The Auschwitz Foundation was founded in 1980 by Paul Halter, an Auschwitz survivor. Replacing the Amicale Belge des Ex-Prisonniers politiques d’Auschwitz-Birkenau Camps et Prisons de Silésie, the primary objective of the Auschwitz Foundation is to study the history and memory of the victims of the Holocaust and the Nazi terror in a sustainable and systematic way. The transmission of memory and the preservation of archives concerning these events complete this goal.
On the other hand, the Auschwitz Foundation does not want to limit itself to Auschwitz or the Holocaust, and this is expressed in the interest the Foundation has in all mass crimes committed by authoritarian regimes. The work and projects it carries out are resolutely multidisciplinary and extend to all mass crimes and crimes committed in the long historic term or in contemporary history.
To carry out this considerable task, the Auschwitz Foundation set up a Study and Documentation Centre in 2004: Remembrance of Auschwitz. Thanks to this new institution, which has a permanent staff of ten specialists, the promotion of scientific research and multidisciplinary publications has increased significantly.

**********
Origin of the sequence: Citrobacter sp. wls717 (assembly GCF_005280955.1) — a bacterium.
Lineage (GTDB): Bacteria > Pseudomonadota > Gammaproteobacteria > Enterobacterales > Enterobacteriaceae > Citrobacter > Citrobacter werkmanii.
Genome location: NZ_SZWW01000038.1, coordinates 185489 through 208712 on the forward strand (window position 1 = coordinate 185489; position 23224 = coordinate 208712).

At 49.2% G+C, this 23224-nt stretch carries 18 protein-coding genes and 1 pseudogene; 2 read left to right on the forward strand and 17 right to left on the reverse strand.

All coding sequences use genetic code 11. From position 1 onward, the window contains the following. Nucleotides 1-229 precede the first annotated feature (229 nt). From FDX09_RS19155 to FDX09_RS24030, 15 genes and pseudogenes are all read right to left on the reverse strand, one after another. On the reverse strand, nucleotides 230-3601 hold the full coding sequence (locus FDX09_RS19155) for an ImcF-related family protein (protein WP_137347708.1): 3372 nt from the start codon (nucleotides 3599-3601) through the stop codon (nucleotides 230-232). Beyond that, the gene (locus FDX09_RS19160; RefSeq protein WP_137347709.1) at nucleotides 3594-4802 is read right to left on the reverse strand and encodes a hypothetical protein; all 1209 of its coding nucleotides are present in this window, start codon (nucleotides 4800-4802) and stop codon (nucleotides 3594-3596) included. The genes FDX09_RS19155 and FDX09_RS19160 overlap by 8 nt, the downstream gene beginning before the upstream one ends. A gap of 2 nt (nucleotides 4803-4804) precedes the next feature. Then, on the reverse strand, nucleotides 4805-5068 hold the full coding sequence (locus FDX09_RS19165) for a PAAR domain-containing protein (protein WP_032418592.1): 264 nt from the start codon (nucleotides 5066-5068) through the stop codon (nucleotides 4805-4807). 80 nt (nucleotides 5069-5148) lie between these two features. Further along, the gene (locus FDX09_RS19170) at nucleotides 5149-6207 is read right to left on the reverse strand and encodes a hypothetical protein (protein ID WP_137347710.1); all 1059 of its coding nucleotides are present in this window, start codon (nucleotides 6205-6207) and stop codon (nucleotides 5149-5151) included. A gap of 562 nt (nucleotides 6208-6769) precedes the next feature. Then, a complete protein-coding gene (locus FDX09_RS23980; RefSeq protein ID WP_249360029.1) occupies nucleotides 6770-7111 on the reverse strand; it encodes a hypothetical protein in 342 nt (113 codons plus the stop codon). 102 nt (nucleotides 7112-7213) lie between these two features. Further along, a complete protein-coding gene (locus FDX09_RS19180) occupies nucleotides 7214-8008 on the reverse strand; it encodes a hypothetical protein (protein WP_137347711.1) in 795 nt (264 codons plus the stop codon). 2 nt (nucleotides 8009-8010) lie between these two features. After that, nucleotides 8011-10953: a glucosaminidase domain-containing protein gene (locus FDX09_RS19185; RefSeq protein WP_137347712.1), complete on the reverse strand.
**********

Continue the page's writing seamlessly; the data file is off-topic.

In 2008, the Dutch-speaking counterpart of Remembrance of Auschwitz joined the newly created BCH (Bijzonder Comité voor Herinneringseducatie). By sitting on this special committee for Remembrance Education the Remembrance of Auschwitz can convey its message in close cooperation with the other institutions in Belgium.
In addition, the Auschwitz Foundation was recognised in 2010 as a Resource Centre by the Wallonia-Brussels Federation in the framework of the ‘Memory’ Decree.
On the one hand, Remembrance of Auschwitz is active in the educational sector, but it is also involved in the context of lifelong learning in order to promote and develop awareness and critical knowledge of the realities of our society.